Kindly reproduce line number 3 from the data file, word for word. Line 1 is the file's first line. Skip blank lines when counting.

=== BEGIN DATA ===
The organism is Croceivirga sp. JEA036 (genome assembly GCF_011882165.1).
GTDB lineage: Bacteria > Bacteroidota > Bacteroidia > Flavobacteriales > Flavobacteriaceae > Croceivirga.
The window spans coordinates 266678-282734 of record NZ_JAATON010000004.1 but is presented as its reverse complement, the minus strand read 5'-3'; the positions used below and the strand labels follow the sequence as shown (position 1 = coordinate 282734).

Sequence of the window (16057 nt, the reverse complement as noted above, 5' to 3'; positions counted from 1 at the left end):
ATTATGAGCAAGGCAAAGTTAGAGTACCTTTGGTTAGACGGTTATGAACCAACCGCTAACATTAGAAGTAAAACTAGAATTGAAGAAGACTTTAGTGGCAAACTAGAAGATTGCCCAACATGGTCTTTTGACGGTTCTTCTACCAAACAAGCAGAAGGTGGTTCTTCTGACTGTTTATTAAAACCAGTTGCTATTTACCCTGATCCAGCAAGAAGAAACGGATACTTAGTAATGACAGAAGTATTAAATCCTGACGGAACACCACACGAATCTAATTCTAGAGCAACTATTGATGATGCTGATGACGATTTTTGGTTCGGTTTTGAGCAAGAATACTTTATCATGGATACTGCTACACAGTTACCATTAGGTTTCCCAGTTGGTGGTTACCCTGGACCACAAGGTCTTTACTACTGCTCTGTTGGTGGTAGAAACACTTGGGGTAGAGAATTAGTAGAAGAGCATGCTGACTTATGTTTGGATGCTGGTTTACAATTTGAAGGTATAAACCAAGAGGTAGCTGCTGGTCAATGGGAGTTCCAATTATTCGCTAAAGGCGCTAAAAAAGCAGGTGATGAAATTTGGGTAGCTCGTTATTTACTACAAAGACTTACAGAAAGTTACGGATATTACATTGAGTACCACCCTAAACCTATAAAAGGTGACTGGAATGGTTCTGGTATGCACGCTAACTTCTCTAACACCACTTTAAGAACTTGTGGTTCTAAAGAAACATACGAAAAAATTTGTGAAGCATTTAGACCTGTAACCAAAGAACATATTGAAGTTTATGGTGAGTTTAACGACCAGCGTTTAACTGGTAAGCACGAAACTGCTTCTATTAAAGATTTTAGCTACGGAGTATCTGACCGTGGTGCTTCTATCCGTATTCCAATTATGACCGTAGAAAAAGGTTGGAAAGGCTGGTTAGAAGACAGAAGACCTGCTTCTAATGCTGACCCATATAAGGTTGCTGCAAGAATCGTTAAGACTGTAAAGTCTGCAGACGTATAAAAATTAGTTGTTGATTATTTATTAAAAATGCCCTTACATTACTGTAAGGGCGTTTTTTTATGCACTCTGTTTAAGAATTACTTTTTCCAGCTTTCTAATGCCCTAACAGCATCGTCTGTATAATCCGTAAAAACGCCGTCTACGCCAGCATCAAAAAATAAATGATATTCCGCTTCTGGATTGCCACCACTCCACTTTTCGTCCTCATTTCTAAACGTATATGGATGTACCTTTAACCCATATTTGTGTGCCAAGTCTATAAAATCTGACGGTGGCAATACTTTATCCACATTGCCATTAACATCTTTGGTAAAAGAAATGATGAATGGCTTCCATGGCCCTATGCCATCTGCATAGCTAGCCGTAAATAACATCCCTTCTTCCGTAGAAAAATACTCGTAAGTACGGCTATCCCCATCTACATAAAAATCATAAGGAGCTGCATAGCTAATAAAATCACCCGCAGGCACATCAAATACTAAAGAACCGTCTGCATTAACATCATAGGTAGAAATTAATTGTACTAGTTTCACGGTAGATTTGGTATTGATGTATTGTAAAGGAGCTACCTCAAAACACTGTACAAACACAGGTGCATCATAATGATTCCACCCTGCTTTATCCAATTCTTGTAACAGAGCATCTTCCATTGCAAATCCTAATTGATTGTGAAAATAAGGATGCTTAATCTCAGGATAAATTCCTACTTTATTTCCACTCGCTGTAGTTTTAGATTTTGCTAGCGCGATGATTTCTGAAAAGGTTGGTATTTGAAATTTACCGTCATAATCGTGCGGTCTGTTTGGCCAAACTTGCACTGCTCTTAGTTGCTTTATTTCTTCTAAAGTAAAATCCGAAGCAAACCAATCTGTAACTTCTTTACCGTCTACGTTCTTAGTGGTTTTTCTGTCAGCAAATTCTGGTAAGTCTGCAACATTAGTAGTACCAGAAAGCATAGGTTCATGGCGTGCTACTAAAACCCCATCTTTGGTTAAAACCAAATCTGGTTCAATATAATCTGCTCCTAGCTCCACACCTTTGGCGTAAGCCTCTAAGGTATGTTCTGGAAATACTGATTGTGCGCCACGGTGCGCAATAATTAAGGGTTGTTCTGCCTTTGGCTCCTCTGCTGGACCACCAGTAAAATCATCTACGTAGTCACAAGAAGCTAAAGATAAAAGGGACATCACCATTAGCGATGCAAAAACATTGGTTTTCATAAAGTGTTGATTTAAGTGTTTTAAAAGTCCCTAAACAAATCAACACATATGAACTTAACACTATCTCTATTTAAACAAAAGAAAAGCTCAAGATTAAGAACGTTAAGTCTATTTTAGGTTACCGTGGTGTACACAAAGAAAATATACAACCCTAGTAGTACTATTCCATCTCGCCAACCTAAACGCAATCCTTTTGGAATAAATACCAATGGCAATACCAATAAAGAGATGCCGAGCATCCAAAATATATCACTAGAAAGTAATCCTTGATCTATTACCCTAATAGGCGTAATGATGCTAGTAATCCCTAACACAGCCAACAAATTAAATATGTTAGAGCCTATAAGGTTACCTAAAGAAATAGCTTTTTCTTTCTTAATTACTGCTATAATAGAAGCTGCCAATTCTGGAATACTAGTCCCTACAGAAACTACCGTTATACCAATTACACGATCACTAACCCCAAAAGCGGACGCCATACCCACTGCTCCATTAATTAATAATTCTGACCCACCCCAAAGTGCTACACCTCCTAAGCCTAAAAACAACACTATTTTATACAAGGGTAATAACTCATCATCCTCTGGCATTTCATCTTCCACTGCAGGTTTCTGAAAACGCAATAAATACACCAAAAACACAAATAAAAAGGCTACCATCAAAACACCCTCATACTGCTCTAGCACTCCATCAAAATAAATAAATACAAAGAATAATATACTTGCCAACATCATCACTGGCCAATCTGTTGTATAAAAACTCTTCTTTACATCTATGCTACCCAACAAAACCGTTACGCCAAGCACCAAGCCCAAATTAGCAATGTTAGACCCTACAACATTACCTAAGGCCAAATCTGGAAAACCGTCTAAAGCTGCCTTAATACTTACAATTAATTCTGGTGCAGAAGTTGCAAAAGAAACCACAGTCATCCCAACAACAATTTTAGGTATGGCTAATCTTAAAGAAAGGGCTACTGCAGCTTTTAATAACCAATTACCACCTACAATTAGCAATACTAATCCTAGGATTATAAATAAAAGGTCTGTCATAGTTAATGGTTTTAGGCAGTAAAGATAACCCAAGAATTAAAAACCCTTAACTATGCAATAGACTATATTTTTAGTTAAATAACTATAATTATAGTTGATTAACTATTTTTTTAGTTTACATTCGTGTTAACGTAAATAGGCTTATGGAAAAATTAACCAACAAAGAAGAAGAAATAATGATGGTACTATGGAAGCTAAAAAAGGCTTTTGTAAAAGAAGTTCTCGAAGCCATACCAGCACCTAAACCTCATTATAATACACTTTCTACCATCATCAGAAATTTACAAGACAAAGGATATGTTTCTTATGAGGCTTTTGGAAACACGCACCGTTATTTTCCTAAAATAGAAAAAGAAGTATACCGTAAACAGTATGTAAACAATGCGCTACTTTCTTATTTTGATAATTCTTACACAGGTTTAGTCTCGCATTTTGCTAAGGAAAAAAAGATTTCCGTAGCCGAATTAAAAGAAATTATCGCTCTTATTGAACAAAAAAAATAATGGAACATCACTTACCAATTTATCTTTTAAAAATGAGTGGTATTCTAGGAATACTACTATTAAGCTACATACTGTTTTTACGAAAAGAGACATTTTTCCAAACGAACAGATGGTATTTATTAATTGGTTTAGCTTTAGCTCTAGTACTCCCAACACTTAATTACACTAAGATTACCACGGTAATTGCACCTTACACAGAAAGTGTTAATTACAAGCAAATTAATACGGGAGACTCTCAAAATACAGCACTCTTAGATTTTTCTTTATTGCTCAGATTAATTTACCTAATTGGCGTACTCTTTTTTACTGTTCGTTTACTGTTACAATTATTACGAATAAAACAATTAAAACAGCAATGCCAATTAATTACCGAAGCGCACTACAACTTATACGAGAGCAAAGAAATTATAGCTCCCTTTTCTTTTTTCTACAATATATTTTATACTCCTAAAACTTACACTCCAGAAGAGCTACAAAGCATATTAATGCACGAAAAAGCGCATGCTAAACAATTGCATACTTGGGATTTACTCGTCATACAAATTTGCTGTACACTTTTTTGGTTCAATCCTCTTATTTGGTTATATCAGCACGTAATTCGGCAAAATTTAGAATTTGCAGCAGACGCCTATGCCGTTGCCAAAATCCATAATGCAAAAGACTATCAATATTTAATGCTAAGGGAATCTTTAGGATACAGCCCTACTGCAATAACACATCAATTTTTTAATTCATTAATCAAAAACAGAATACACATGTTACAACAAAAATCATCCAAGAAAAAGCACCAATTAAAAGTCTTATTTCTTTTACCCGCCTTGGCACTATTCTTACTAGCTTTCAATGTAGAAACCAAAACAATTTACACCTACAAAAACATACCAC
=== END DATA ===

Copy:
The window spans coordinates 266678-282734 of record NZ_JAATON010000004.1 but is presented as its reverse complement, the minus strand read 5'-3'; the positions used below and the strand labels follow the sequence as shown (position 1 = coordinate 282734).